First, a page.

Tattoos can mark the occasion of either a victory or a defeat, can be an expression of joy or sorrow, performed as part of a ceremony or ritual and accompanied by mantras, song and dance.  The phase of the moon may determine the time for a tattoo, as may also a particular constellation of the stars, or a season.  Some people get themselves tattooed because of certain visions, taboos, oaths or injunctions.

Sometimes, tattooing can have a traditional religious background: people want to ensure a place in heaven and tell God and the world about their devotion by means of the tattoos.  Amongst the Nawa women it supplies proof that the person concerned is married and allowed to wait for her husband in heaven.  Tattoos function here as a kind of passport, as an entrance ticket for the various heavenly spheres.  Just how important tattoos were considered in this respect is evidenced by the fact that even corpses were tattooed.

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In India and Tibet, tattoos provide assistance in getting through difficult periods in life such as, for example, puberty and pregnancy; they also help overcome illness and grief.  The latter is a particularly frequent trigger of the desire to subject oneself to the tattooer’s needle.  The attempt to drown out mental suffering by means of physical pain even leads to mutilation, burn wounds and amputations.

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In the western world “in memorian” tattoos are also common.  The memory of a father, mother, brother, sister, loved or admired person is kept alive by means of a tattoo: crosses, roses and banners inscribed with the name of the deceased.  Or, to name another alternative, a realistic portrait, or the grave-stone with a death’s head.  These acts represent an attempt to come to terms with grief, one not necessarily limited to the loss of a person: a loved pet can also be commemorated in this manner.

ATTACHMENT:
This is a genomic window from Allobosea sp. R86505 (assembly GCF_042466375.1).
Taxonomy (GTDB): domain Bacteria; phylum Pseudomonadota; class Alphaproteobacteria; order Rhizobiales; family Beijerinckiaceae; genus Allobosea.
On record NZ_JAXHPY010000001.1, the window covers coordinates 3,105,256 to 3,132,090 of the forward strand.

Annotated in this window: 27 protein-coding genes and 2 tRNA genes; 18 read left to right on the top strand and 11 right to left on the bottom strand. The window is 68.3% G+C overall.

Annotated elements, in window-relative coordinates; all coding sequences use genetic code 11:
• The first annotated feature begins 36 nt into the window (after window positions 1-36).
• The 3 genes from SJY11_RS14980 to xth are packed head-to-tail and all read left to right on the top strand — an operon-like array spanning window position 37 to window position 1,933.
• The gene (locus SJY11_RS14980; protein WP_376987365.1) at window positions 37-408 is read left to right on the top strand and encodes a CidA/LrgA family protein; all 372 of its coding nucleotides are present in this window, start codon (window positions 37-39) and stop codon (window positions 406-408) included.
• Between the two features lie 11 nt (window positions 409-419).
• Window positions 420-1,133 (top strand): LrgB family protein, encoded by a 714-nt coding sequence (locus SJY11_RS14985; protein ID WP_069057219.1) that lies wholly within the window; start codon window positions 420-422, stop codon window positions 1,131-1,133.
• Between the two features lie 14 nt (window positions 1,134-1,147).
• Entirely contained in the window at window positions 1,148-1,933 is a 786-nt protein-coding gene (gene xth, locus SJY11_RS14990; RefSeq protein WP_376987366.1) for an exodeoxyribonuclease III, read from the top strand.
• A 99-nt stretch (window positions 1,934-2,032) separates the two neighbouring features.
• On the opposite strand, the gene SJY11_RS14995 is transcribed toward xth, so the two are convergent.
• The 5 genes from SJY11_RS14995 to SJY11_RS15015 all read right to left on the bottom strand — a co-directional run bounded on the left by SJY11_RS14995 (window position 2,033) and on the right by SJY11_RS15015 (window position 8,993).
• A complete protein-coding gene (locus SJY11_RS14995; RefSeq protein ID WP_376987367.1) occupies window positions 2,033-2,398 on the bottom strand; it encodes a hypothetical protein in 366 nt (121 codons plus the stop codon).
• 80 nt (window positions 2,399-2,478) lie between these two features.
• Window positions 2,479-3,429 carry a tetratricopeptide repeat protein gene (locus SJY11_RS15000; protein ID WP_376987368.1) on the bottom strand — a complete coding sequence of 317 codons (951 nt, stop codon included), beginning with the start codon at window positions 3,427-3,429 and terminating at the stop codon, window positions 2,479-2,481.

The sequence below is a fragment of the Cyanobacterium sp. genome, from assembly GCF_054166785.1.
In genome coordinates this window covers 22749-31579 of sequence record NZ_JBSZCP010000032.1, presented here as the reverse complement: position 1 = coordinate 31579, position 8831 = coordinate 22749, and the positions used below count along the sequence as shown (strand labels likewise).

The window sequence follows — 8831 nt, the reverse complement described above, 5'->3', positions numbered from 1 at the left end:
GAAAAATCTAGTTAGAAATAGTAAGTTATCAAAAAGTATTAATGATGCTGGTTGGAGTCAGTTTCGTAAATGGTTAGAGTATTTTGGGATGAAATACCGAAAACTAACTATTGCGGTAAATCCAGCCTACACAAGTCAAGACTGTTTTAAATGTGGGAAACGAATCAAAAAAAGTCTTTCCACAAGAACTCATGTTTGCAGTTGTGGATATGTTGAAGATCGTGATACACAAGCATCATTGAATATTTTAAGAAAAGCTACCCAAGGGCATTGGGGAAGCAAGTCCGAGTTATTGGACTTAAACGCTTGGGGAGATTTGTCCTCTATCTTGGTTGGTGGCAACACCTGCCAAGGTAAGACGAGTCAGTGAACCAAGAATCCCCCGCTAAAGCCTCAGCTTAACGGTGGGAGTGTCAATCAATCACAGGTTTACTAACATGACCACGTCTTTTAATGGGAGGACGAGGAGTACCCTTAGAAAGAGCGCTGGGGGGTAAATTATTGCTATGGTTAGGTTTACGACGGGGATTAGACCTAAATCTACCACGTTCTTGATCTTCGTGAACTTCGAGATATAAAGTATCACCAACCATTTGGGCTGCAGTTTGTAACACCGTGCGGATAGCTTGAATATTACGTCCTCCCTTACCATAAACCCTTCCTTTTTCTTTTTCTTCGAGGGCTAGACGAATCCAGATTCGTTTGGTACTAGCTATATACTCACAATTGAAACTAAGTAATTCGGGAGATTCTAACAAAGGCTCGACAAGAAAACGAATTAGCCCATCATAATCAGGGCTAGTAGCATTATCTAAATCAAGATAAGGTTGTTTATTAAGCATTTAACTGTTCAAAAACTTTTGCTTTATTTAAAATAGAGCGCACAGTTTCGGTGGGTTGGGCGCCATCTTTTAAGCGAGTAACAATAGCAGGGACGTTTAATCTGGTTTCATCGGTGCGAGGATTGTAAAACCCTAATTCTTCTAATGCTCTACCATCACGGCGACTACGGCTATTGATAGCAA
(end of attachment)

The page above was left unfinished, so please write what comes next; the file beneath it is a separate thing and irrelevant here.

Tattoos have also achieved importance as a type of vaccination or for other medicinal purposes; among the Berbers and Samoans, for example, you can get tattooed against rheumatism.  Medical tattoos can be found from Egipt to South Africa, employed to combat eye diseases, headaches and the like.  The Eskimos and North American Indians covered the skin with signs to protect against disease.  The artistic welt “tattoos” of young Nubian girls in Sudan and also common in other African states are not only for decoration but are also a traditional form of vaccination.  The creation of small wounds strengthens the immune system, reducing the risk of infection during pregnancy and birth.